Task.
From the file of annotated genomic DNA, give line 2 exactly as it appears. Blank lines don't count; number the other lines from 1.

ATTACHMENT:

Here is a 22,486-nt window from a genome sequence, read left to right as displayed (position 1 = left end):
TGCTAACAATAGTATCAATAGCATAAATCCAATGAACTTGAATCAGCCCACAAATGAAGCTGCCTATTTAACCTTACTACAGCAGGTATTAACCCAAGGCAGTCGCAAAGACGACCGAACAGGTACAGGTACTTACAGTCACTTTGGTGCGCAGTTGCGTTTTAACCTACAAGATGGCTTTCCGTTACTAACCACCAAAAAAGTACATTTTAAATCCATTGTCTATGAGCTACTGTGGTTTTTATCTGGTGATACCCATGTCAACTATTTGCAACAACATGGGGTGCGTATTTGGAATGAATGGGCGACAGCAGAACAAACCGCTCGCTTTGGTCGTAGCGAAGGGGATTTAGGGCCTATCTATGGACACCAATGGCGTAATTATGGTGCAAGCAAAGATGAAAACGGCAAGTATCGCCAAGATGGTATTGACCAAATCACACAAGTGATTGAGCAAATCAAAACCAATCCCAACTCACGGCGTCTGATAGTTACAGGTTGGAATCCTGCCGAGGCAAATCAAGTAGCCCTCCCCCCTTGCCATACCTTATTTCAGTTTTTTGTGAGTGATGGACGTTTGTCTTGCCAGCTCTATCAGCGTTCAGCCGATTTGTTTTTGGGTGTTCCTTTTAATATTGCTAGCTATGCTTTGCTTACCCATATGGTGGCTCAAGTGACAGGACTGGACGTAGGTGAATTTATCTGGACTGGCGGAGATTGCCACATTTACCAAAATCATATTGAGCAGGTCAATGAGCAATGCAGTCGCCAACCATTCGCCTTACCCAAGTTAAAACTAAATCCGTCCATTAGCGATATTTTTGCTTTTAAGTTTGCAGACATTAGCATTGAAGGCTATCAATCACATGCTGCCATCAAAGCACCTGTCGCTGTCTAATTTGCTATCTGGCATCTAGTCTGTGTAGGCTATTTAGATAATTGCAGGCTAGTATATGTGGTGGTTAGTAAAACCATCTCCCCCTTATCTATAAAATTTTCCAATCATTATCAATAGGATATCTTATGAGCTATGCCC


TGCTAACAATAGTATCAATAGCATAAATCCAATGAACTTGAATCAGCCCACAAATGAAGCTGCCTATTTAACCTTACTACAGCAGGTATTAACCCAAGGCAGTCGCAAAGACGACCGAACAGGTACAGGTACTTACAGTCACTTTGGTGCGCAGTTGCGTTTTAACCTACAAGATGGCTTTCCGTTACTAACCACCAAAAAAGTACATTTTAAATCCATTGTCTATGAGCTACTGTGGTTTTTATCTGGTGATACCCATGTCAACTATTTGCAACAACATGGGGTGCGTATTTGGAATGAATGGGCGACAGCAGAACAAACCGCTCGCTTTGGTCGTAGCGAAGGGGATTTAGGGCCTATCTATGGACACCAATGGCGTAATTATGGTGCAAGCAAAGATGAAAACGGCAAGTATCGCCAAGATGGTATTGACCAAATCACACAAGTGATTGAGCAAATCAAAACCAATCCCAACTCACGGCGTCTGATAGTTACAGGTTGGAATCCTGCCGAGGCAAATCAAGTAGCCCTCCCCCCTTGCCATACCTTATTTCAGTTTTTTGTGAGTGATGGACGTTTGTCTTGCCAGCTCTATCAGCGTTCAGCCGATTTGTTTTTGGGTGTTCCTTTTAATATTGCTAGCTATGCTTTGCTTACCCATATGGTGGCTCAAGTGACAGGACTGGACGTAGGTGAATTTATCTGGACTGGCGGAGATTGCCACATTTACCAAAATCATATTGAGCAGGTCAATGAGCAATGCAGTCGCCAACCATTCGCCTTACCCAAGTTAAAACTAAATCCGTCCATTAGCGATATTTTTGCTTTTAAGTTTGCAGACATTAGCATTGAAGGCTATCAATCACATGCTGCCATCAAAGCACCTGTCGCTGTCTAATTTGCTATCTGGCATCTAGTCTGTGTAGGCTATTTAGATAATTGCAGGCTAGTATATGTGGTGGTTAGTAAAACCATCTCCCCCTTATCTATAAAATTTTCCAATCATTATCAATAGGATATCTTATGAGCTATGCCC